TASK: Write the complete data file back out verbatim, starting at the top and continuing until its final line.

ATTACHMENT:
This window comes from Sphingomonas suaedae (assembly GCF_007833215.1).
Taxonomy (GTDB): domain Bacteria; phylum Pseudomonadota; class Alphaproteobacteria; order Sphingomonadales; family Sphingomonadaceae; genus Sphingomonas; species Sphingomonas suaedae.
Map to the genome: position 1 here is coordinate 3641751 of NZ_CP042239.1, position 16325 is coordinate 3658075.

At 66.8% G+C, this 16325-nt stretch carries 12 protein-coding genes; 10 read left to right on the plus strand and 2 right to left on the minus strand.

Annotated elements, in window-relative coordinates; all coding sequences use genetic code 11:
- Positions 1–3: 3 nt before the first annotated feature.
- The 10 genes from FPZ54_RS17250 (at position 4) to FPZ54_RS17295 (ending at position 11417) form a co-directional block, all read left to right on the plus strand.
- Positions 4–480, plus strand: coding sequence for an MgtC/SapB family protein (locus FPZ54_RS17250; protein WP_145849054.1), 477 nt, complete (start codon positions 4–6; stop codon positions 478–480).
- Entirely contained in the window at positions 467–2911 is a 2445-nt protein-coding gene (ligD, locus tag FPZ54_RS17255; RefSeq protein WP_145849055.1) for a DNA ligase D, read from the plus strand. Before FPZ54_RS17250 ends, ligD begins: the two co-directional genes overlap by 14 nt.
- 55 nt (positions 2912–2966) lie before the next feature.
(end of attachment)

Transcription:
This window comes from Sphingomonas suaedae (assembly GCF_007833215.1).
Taxonomy (GTDB): domain Bacteria; phylum Pseudomonadota; class Alphaproteobacteria; order Sphingomonadales; family Sphingomonadaceae; genus Sphingomonas; species Sphingomonas suaedae.
Map to the genome: position 1 here is coordinate 3641751 of NZ_CP042239.1, position 16325 is coordinate 3658075.

At 66.8% G+C, this 16325-nt stretch carries 12 protein-coding genes; 10 read left to right on the plus strand and 2 right to left on the minus strand.

Annotated elements, in window-relative coordinates; all coding sequences use genetic code 11:
- Positions 1–3: 3 nt before the first annotated feature.
- The 10 genes from FPZ54_RS17250 (at position 4) to FPZ54_RS17295 (ending at position 11417) form a co-directional block, all read left to right on the plus strand.
- Positions 4–480, plus strand: coding sequence for an MgtC/SapB family protein (locus FPZ54_RS17250; protein WP_145849054.1), 477 nt, complete (start codon positions 4–6; stop codon positions 478–480).
- Entirely contained in the window at positions 467–2911 is a 2445-nt protein-coding gene (ligD, locus tag FPZ54_RS17255; RefSeq protein WP_145849055.1) for a DNA ligase D, read from the plus strand. Before FPZ54_RS17250 ends, ligD begins: the two co-directional genes overlap by 14 nt.
- 55 nt (positions 2912–2966) lie before the next feature.